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Matt Nuccio. "Europe Versus the U.S.A."

Toy & Family Entertainment, Oct. 2011

I’m currently sitting on a plane heading back from a successful business trip to Europe. It was a quick trip full of trains, planes and automobiles. Although I am exhausted I thought I’d take a moment to jot down my impressions while they are still fresh in my mind.

Overall I must say I am impressed by the way the Europeans run their toy businesses. They are well organized "clean and mean" machines. We can certainly learn from their business methodology. While the Europeans import a fair share of their goods from the Orient, they have not completely given up their domestic operations. That’s what works for them. They are great planners and take the time to map out product programs and take the time to really study the market, right control their sales and product inventories. They are very structured. Everything is neat and focused. Toy companies there are concerned about the ecological environment and the welfare of their staff. These protocols give European toy makers the appearance of being much more business like, professional and socially conscious in contrast to the entrepreneurial thing that we got going on here.

On the other hand, there is something to be said about the American toy industries way of conducting business. Our “less structured” companies react quicker to new themes, trends and fashions. We also react to the "Get it done now" and "We need it on our desk tomorrow" school of thought. Americans can spin around fast and that is a powerful virtue when it comes to rushing new product to market, but it can also be the cause of nervous tics and hair loss amongst American toy company staffs.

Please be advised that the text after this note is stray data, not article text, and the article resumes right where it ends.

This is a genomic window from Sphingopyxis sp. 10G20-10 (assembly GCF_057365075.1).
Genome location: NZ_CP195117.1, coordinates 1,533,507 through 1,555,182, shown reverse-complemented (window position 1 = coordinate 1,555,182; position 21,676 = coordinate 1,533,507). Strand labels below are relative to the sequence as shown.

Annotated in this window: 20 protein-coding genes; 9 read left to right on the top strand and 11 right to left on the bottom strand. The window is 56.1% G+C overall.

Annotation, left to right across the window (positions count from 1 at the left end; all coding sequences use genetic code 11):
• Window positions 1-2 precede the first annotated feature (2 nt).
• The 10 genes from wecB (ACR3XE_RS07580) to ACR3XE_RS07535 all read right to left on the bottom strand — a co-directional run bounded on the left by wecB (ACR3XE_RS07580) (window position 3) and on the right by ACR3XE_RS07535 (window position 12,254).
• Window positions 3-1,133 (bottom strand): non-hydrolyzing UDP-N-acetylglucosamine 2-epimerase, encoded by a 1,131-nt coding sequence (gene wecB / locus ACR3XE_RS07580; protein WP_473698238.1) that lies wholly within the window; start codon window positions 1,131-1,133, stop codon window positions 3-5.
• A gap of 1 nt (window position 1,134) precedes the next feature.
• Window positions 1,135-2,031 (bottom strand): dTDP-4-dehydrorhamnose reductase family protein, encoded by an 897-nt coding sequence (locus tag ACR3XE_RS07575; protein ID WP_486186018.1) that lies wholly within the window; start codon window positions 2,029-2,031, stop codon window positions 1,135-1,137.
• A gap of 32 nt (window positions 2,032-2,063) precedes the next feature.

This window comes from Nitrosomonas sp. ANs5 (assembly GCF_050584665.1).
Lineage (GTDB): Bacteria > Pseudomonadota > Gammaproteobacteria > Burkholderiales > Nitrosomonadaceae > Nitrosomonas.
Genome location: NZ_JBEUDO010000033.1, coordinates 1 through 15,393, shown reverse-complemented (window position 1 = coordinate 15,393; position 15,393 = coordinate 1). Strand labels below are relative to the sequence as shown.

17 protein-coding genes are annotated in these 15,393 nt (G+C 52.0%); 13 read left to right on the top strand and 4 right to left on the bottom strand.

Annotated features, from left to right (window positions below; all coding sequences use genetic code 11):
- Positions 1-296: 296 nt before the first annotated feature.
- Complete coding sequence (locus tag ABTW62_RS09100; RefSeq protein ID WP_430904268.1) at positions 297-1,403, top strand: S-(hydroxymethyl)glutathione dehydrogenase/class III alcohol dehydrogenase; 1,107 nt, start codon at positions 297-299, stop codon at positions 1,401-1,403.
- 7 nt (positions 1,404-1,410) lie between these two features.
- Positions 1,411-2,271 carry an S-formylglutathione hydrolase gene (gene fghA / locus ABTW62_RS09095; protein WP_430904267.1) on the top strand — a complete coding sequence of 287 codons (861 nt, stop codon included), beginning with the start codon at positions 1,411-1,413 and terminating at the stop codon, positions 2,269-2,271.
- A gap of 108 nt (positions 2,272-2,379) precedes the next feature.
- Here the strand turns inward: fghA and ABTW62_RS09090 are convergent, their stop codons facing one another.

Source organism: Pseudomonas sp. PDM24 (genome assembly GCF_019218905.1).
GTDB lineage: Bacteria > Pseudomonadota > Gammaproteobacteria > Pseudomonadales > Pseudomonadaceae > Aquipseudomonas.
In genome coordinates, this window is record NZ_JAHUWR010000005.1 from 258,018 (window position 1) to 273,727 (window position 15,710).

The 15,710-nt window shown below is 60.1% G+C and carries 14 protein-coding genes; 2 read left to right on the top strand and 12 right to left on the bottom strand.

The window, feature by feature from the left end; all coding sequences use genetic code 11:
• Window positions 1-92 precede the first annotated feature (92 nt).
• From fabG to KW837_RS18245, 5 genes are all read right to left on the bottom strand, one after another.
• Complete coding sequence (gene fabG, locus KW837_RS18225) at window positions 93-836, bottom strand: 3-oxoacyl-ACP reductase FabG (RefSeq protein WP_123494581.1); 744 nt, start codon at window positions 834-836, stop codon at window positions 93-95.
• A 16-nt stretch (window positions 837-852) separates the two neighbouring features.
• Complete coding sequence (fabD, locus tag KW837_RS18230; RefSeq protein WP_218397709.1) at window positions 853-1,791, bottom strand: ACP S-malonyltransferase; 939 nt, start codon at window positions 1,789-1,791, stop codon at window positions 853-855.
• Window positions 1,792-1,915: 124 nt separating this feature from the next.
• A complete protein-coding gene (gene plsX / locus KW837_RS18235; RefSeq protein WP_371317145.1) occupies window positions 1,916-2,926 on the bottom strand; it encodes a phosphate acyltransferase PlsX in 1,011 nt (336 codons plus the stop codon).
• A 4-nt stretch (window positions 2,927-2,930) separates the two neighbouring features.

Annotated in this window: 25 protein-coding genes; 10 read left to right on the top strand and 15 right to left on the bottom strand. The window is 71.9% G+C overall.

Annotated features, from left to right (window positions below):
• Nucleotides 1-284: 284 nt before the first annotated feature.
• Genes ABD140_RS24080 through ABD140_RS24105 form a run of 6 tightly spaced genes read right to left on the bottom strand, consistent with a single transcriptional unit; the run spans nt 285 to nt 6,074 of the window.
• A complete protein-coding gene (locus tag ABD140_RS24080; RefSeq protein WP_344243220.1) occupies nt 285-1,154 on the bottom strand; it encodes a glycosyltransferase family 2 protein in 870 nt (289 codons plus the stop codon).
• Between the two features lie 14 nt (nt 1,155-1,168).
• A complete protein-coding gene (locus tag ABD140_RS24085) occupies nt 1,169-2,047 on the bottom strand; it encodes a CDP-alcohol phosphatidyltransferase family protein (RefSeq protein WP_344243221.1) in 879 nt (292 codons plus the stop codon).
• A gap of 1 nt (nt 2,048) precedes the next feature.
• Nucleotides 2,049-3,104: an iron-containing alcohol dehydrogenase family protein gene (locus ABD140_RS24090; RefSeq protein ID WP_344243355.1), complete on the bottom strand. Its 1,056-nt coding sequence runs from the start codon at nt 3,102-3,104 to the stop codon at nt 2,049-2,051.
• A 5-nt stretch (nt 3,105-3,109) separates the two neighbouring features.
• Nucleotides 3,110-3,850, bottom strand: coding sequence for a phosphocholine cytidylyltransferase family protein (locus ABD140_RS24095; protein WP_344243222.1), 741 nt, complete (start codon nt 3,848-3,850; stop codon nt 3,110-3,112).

When I thought about this on my flight home I realized that there were two schools of thought involved and they both had advantages and disadvantages. In my opinion the Europeans have it over us on these points, Structure, Ecology and Social Awareness. We have it over them on Speed, Recognizing trends and exploiting them. That’s three to three. A tie! But then I thought the ideal would be to meld both types of business models together. After all, both continents have been learning from each other for over three hundred years.

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